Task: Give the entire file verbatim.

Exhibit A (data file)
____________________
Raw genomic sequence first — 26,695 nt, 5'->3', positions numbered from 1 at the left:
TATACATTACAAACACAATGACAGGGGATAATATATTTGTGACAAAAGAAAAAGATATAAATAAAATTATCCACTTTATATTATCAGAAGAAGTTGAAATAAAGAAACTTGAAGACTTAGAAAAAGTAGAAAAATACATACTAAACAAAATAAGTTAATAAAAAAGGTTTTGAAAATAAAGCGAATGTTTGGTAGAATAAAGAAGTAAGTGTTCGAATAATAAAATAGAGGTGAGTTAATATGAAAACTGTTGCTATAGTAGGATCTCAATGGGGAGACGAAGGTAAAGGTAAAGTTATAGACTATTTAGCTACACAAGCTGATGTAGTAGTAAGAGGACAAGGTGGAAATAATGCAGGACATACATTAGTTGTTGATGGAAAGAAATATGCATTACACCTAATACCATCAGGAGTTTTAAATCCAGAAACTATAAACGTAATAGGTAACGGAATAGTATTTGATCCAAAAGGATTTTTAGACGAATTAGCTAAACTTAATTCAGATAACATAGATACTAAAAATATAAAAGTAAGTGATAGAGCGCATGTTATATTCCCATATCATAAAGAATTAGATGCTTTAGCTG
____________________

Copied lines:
Raw genomic sequence first — 26,695 nt, 5'->3', positions numbered from 1 at the left:
TATACATTACAAACACAATGACAGGGGATAATATATTTGTGACAAAAGAAAAAGATATAAATAAAATTATCCACTTTATATTATCAGAAGAAGTTGAAATAAAGAAACTTGAAGACTTAGAAAAAGTAGAAAAATACATACTAAACAAAATAAGTTAATAAAAAAGGTTTTGAAAATAAAGCGAATGTTTGGTAGAATAAAGAAGTAAGTGTTCGAATAATAAAATAGAGGTGAGTTAATATGAAAACTGTTGCTATAGTAGGATCTCAATGGGGAGACGAAGGTAAAGGTAAAGTTATAGACTATTTAGCTACACAAGCTGATGTAGTAGTAAGAGGACAAGGTGGAAATAATGCAGGACATACATTAGTTGTTGATGGAAAGAAATATGCATTACACCTAATACCATCAGGAGTTTTAAATCCAGAAACTATAAACGTAATAGGTAACGGAATAGTATTTGATCCAAAAGGATTTTTAGACGAATTAGCTAAACTTAATTCAGATAACATAGATACTAAAAATATAAAAGTAAGTGATAGAGCGCATGTTATATTCCCATATCATAAAGAATTAGATGCTTTAGCTG